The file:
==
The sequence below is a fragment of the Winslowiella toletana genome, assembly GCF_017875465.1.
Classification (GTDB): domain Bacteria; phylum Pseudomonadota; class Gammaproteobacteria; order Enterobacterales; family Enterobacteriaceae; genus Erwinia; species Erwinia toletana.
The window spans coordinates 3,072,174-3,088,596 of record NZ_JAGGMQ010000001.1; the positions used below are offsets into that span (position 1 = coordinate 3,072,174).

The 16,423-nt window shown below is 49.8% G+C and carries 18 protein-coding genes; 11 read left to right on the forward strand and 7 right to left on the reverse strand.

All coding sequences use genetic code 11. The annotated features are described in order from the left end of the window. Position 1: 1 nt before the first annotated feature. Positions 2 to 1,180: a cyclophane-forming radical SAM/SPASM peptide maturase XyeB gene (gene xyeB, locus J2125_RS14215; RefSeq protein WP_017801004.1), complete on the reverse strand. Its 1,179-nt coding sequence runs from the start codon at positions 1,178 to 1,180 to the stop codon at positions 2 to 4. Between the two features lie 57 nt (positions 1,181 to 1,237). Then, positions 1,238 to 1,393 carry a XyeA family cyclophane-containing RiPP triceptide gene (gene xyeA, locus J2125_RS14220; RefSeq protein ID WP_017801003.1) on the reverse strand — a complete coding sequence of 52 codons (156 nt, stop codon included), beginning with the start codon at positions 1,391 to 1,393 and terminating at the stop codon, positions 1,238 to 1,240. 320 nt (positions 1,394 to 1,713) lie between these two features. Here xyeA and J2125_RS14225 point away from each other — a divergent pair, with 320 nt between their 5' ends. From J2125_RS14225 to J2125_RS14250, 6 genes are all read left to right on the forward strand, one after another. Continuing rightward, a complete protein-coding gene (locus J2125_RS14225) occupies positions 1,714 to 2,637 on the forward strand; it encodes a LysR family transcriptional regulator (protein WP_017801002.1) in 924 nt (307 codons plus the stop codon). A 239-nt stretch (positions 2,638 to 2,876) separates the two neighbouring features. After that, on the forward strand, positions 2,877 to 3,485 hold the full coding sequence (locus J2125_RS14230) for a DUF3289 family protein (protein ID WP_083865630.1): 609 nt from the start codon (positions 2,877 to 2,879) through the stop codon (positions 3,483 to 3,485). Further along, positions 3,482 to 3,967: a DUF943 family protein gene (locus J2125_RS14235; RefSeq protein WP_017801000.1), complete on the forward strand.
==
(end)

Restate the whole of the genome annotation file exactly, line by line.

The sequence below is a fragment of the Winslowiella toletana genome, assembly GCF_017875465.1.
Classification (GTDB): domain Bacteria; phylum Pseudomonadota; class Gammaproteobacteria; order Enterobacterales; family Enterobacteriaceae; genus Erwinia; species Erwinia toletana.
The window spans coordinates 3,072,174-3,088,596 of record NZ_JAGGMQ010000001.1; the positions used below are offsets into that span (position 1 = coordinate 3,072,174).

The 16,423-nt window shown below is 49.8% G+C and carries 18 protein-coding genes; 11 read left to right on the forward strand and 7 right to left on the reverse strand.

All coding sequences use genetic code 11. The annotated features are described in order from the left end of the window. Position 1: 1 nt before the first annotated feature. Positions 2 to 1,180: a cyclophane-forming radical SAM/SPASM peptide maturase XyeB gene (gene xyeB, locus J2125_RS14215; RefSeq protein WP_017801004.1), complete on the reverse strand. Its 1,179-nt coding sequence runs from the start codon at positions 1,178 to 1,180 to the stop codon at positions 2 to 4. Between the two features lie 57 nt (positions 1,181 to 1,237). Then, positions 1,238 to 1,393 carry a XyeA family cyclophane-containing RiPP triceptide gene (gene xyeA, locus J2125_RS14220; RefSeq protein ID WP_017801003.1) on the reverse strand — a complete coding sequence of 52 codons (156 nt, stop codon included), beginning with the start codon at positions 1,391 to 1,393 and terminating at the stop codon, positions 1,238 to 1,240. 320 nt (positions 1,394 to 1,713) lie between these two features. Here xyeA and J2125_RS14225 point away from each other — a divergent pair, with 320 nt between their 5' ends. From J2125_RS14225 to J2125_RS14250, 6 genes are all read left to right on the forward strand, one after another. Continuing rightward, a complete protein-coding gene (locus J2125_RS14225) occupies positions 1,714 to 2,637 on the forward strand; it encodes a LysR family transcriptional regulator (protein WP_017801002.1) in 924 nt (307 codons plus the stop codon). A 239-nt stretch (positions 2,638 to 2,876) separates the two neighbouring features. After that, on the forward strand, positions 2,877 to 3,485 hold the full coding sequence (locus J2125_RS14230) for a DUF3289 family protein (protein ID WP_083865630.1): 609 nt from the start codon (positions 2,877 to 2,879) through the stop codon (positions 3,483 to 3,485). Further along, positions 3,482 to 3,967: a DUF943 family protein gene (locus J2125_RS14235; RefSeq protein WP_017801000.1), complete on the forward strand.